At the same time, we will maintain an ongoing commitment to superior product development. Zebra’s unrelenting attention to innovation is rooted in the products and solutions that can be applied across many industries to maximize Zebra’s long-term growth opportunities.

Today, Zebra invests more dollars in the development of thermal printers than any other company. With a significantly improved new product development cadence, we are becoming more efficient in the deployment of these resources. Kiosk, mobile and card printers offer above-average growth prospects in particular within our broad printer portfolio.

Products and solutions based on passive and active RFID technology offer exciting longer-term opportunities for profitable growth. Finally, Zebra will continue to build on its global leadership with further investments and sales resources in high-growth emerging territories. This proven low-risk high return activity gives Zebra a greater presence in key regions where developing market economies and local web creation support attractive business opportunities.

In 2010, we added approximately 40 sales representatives in developing regions and the results are evident. This year, we will add to this number with further investments in China, India and Russia, as well as other countries in Southeast Asia. Ultimately, our ability to sustain the pace of investment for the long-term benefits of our shareholders rests with Zebra’s financial strength. With this important flexibility in how we run the business, we continue to maintain a disciplined approach to delivering solid risk-adjusted returns.

In addition to funding internal growth, share buybacks continue to be an attractive use of excess cash. This concludes our prepared remarks, and I thank you for your attention this morning. I would now like to turn the call over to Doug for Q&A.

Doug Fox

Thank you, Anders. Before we open the call to your questions, let me ask that you limit yourself to one question and one follow-up. In addition, Mike and I will be available after the call for any further discussions.

Question-and-Answer Session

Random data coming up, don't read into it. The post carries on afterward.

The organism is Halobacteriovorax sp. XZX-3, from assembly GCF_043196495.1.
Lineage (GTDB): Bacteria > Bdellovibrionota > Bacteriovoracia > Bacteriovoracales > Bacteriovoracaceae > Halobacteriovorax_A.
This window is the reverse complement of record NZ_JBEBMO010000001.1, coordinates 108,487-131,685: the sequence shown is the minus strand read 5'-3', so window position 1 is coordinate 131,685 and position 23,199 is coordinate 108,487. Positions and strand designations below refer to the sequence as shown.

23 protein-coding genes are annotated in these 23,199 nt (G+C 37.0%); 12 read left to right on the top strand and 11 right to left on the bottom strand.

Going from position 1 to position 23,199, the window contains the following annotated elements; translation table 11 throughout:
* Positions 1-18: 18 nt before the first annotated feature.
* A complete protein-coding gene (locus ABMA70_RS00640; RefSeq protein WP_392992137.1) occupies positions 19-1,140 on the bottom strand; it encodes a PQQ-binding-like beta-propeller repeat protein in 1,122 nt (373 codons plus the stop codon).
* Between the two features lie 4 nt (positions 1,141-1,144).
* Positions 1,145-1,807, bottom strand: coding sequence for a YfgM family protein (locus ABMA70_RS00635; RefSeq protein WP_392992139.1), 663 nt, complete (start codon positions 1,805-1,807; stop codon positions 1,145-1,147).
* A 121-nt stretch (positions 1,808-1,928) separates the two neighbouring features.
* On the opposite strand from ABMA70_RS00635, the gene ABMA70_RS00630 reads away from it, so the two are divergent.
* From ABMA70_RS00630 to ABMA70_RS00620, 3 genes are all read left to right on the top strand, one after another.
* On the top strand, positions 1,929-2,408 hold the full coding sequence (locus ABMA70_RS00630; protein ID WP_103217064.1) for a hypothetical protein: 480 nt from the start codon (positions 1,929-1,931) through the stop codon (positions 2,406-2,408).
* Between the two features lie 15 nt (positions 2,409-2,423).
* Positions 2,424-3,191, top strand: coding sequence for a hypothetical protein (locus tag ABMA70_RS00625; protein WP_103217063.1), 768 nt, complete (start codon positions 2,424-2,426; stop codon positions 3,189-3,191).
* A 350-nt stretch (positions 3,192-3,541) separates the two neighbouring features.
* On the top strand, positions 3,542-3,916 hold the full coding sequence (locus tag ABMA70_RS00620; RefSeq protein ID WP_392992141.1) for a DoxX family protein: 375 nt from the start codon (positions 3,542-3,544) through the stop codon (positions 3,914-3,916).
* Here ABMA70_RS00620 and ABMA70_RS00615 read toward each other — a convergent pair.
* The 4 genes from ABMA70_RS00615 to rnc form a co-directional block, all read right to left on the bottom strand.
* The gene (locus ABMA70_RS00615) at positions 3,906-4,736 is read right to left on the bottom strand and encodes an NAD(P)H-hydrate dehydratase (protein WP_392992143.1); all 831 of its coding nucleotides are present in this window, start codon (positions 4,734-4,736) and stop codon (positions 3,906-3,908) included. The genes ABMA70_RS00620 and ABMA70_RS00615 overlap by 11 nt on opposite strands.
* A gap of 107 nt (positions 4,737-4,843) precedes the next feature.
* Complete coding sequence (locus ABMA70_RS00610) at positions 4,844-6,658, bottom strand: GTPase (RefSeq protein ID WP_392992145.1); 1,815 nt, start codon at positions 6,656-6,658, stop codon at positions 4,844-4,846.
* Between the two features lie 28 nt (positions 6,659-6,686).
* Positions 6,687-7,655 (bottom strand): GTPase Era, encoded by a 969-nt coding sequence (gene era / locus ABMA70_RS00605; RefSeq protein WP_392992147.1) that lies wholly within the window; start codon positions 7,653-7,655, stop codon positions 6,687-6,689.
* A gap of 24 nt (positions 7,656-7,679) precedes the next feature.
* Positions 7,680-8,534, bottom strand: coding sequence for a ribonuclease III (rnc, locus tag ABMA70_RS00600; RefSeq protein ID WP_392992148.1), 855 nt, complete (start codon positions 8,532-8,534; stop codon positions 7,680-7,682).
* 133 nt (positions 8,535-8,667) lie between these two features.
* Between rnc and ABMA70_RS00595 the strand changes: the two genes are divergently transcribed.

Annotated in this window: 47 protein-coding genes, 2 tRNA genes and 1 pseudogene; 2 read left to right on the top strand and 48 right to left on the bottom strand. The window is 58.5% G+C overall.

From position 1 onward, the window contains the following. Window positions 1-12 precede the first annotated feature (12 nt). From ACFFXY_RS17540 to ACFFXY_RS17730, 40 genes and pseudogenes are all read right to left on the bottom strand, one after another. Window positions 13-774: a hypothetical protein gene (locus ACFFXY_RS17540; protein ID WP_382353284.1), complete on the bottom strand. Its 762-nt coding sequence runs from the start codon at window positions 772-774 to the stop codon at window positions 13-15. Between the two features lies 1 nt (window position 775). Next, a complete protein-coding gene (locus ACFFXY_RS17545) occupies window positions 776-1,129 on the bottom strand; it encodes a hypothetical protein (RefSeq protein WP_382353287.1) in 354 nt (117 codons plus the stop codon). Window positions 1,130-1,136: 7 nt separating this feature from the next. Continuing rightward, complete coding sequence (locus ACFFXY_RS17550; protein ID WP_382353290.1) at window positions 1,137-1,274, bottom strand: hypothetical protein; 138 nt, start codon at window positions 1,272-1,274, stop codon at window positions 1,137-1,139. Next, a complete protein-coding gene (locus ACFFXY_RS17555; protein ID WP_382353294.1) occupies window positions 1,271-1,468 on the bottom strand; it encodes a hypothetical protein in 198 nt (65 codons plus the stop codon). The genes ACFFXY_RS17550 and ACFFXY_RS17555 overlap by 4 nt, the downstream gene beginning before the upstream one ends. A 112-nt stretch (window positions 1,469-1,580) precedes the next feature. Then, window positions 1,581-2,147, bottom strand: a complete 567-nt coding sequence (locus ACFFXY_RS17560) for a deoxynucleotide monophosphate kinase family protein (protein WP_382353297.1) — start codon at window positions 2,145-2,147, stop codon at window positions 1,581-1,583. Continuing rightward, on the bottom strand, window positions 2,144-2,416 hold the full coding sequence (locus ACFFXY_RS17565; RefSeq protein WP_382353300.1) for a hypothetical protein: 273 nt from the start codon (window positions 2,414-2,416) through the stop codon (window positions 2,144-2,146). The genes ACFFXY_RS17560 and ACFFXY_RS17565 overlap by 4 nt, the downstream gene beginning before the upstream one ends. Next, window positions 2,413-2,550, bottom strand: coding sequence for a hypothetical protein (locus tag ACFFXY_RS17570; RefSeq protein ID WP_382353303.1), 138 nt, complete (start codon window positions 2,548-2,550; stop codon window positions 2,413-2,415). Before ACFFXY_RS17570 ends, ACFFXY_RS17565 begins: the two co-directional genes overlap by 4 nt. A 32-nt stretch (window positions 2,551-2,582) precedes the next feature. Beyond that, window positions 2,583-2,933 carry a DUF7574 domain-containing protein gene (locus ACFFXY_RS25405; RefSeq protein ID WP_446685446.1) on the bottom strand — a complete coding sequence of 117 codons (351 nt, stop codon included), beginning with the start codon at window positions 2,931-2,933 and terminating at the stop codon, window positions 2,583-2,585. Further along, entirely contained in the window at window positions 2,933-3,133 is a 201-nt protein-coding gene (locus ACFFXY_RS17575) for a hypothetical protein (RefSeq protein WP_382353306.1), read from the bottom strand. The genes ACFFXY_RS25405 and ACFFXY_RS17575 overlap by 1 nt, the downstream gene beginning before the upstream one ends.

Operator

(Operator instructions) Your first question comes from the line of Brian Drab with William Blair.

Brian Drab – William Blair & Company

Good morning. Congratulations on a great quarter.

Anders Gustafsson

Thank you.

Brian Drab – William Blair & Company

First question just on the lower-than-expected R&D expense, at least lower than I expected. Is that $21.7 million of the run rate that we can expect something in the low 20s? Is that what we should expect going forward? And did that decline have to do with R&D spending that was associated with Navis?

Mike Smiley

Yes, that would be, I think Navis may have affected your numbers, and I think that we will see a little bit of an uptick in this quarter, because we are looking to qualify some parts and do some certification to make sure that we have sufficient components and products to meet customer needs to address the Japanese disaster. So, it will be up a little bit in the second quarter.

Brian Drab – William Blair & Company

Okay. Great. And then just one other quick one, on the decline in the raw material costs and freight costs, unlike what we are seeing with a lot of other companies right now given rising commodities, can you talk a little bit more about dynamic that's affecting your costs?

Mike Smiley

Sure. I think first of all, remember the first quarter of last year, we were dealing with the fact that demand for our products greatly outstripped our expectations, and so to address that, we put a lot of product airfreight, which the relative cost to move product airfreight versus ocean is tremendously different. So, when you look year-over-year, you are talking about a quarter that had a great deal of airfreight. This quarter, you can see our inventory went up. As inventory goes up, part of that is becoming it’s sitting on the ocean and we have the ability in a more calm fashion, move product from Point A to Point B, which reduce our freight costs meaningfully.